NIGERIA: Appeal court to rule on Lawal death sentence in September
Katsina State, Nigeria
KATSINA, 27 August 2003 (IRIN) - An Islamic appeal court in northern Nigeria said on Wednesday it would rule on 25 September whether a young mother sentenced to death by stoning for adultery should be executed.
Amina Lawal, 32, was sentenced to death by a lower Shari'ah or Islamic court in March last year after she had a baby out of wedlock. She was convicted under the strict religious penal code adopted by a dozen states in Nigeria's mainly Muslim north over the past four years.
The lower court ruled that Lawal should be stoned to death after she had weaned her baby, which is now 20 months old. The man who she said was responsible for making her pregnant was acquitted after he swore by the Koran that it was not him.
The death sentence was confirmed by an upper Shari'ah court in August 2002, prompting an appeal to Katsina state's highest appeal court.
The case has caused global outrage, with human rights and women activists launching a worldwide campaign to save Lawal's life.
After several postponements, Lawal's appeal was concluded before the Katsina Shari'ah Court of Appeal on Wednesday.
"This case has been prolonged," presiding judge or Grand Khadi Aminu Ibrahim, said as the defence and prosecution readied their arguments in the court room, which was packed with foreign and Nigerian journalists. "It is not good to keep her in suspense for so long."
Making the case for Lawal's acquittal, Aliyu Musa Yawuri, the chief defence lawyer, argued that she became pregnant before Shari'ah law came into force in Katsina state. He also pointed out that the court which originally convicted her did not explain her offence and the likely penalty for it before she was said to have confessed.
The defence further argued that under Islamic law some pregnancies could take five years to gestate. This meant that Lawal's baby might technically have been created by her former husband, from whom she became divorced two years earlier.
Mohammed Darma, the lead prosecuting lawyer, insisted as the prosecution had always done in this case, that the fact the Lawal was divorced when she became pregnant was adequate evidence of her guilt.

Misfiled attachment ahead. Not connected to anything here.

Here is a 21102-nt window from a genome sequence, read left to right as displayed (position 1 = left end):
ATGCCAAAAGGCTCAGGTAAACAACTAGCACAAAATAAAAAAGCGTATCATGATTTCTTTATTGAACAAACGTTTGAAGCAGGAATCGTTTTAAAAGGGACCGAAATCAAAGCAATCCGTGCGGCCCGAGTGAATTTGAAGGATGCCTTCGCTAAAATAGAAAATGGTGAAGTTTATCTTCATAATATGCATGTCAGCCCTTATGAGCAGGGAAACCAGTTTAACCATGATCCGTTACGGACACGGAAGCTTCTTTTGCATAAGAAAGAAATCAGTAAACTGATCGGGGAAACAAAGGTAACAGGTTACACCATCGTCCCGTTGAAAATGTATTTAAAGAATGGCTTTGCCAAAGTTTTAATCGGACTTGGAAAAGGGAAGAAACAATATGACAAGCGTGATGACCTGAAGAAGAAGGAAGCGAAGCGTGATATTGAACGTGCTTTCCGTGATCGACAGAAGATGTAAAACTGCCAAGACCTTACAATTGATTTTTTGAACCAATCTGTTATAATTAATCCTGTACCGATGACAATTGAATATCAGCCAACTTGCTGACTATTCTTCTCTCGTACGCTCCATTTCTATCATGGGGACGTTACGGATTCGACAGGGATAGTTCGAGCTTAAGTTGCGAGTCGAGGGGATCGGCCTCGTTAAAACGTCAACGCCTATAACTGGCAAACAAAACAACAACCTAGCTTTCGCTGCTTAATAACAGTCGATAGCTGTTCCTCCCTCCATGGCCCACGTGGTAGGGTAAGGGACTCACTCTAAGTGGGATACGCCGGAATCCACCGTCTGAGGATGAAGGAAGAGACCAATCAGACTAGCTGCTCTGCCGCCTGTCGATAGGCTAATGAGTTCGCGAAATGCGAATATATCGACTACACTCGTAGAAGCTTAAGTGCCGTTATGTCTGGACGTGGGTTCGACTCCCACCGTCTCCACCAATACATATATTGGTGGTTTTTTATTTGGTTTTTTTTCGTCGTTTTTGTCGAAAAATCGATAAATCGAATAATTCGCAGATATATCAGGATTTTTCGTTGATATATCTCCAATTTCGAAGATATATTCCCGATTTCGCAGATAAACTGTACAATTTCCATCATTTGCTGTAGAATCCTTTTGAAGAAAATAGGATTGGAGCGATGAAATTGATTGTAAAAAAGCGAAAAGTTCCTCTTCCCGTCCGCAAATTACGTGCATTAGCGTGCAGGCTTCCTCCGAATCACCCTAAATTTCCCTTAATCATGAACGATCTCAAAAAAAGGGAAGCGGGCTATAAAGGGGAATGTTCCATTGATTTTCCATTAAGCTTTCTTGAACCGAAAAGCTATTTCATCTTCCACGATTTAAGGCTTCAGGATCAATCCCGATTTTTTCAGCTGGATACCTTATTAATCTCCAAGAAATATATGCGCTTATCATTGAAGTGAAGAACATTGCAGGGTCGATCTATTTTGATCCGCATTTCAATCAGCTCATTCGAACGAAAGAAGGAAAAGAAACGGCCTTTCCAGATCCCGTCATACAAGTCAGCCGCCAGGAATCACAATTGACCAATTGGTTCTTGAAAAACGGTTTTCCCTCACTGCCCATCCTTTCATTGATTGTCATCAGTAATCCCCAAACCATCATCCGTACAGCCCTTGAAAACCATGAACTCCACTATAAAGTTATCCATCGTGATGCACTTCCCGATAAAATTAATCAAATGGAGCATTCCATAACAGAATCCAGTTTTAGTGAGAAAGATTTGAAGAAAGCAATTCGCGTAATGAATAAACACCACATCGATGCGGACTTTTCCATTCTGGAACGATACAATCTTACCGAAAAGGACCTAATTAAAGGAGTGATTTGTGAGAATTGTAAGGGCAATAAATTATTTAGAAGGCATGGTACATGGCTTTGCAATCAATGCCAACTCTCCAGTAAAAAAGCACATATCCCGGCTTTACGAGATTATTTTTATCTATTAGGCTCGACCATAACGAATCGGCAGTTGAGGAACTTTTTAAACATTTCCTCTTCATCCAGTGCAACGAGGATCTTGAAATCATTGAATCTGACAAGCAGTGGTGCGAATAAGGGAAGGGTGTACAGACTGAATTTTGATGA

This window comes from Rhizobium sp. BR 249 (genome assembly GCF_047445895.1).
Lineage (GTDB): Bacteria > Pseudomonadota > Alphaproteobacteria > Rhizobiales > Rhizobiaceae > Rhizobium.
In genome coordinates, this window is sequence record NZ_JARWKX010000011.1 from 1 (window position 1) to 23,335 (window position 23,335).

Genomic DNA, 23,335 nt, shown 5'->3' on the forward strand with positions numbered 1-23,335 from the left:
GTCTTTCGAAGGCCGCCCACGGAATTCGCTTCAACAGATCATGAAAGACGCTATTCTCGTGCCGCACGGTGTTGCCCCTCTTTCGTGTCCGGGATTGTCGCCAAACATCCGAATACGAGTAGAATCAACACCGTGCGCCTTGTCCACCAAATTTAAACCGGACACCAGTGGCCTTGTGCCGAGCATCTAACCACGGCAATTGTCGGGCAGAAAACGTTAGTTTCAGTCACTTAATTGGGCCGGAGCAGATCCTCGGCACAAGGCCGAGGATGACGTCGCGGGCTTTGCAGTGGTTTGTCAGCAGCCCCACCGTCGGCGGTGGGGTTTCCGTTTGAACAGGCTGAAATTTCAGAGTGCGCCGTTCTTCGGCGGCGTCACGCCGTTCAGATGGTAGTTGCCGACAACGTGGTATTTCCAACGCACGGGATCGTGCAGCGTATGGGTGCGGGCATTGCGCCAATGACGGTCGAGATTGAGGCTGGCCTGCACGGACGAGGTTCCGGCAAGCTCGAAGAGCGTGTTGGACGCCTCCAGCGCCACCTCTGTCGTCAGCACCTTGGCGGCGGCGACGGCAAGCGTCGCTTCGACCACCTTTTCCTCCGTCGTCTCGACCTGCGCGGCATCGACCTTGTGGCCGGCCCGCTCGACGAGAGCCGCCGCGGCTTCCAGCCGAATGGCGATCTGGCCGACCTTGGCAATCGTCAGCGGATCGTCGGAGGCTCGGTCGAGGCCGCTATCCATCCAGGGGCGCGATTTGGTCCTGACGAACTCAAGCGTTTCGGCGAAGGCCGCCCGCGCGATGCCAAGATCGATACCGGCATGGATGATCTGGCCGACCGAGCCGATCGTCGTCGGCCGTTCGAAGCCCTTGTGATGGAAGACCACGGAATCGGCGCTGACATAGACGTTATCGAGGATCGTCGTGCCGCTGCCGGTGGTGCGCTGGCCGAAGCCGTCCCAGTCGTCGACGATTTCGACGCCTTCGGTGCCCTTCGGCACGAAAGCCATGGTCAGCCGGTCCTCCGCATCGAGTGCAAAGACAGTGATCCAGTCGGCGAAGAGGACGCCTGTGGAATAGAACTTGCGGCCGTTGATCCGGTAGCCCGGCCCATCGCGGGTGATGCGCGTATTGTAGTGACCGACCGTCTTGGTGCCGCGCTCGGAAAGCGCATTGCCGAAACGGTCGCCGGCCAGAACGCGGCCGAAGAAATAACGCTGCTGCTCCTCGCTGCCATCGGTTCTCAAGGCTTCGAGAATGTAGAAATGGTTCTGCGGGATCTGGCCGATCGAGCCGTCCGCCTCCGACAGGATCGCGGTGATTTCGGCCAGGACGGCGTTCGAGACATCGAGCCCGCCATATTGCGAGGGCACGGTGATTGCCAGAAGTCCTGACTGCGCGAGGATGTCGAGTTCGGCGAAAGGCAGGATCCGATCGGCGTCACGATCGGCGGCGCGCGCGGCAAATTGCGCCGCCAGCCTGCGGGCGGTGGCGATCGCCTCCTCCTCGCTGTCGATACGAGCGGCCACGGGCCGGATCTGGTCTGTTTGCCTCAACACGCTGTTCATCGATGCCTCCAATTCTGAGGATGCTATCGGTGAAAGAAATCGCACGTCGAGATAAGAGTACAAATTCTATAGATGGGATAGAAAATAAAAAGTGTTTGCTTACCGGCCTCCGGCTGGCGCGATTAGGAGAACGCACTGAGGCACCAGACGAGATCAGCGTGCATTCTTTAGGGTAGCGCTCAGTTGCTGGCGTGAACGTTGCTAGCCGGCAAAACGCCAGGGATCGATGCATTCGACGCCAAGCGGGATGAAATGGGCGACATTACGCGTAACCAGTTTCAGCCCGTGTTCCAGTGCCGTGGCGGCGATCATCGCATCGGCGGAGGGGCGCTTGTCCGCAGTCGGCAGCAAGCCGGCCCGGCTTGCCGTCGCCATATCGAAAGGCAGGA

Whatever ruling is given on 25 September could still be challenged by either the defence or the prosecution at the Federal Court of Appeal, and in the last resort at the Supreme Court.
Lawal is one of five people who have been sentenced to death by stoning for adultery by Islamic courts in northern Nigeria in the past three years.
Safiya Husseini Tunga Dudu, who also had a baby out of wedlock, was finally acquitted on 19 March last year, the same day that Lawal received her sentence.
Sarimu Mohammed Baranda, a 54-year-old man sentenced to death for raping a nine-year-old, girl was reprieved on appeal last week after pleading insanity.
A couple in Niger State is also appealing against a death sentence handed down for adultery.
President Olusegun Obasanjo's government has condemned the application of Sharia'h punishments on the grounds that they contravene Nigeria's constitution. It has said that it will not allow stoning sentences to be carried out.
However, the government says it is constrained to intervene at the present stage by the country's federal structure, under which the 36 states have the autonomy to enact their own laws.
The introduction of strict Sharia'h law has increased tensions between the country's Muslim north and Chrisitian-dominated south, leading to outbreaks of sectarian violence in which thousands of people have died.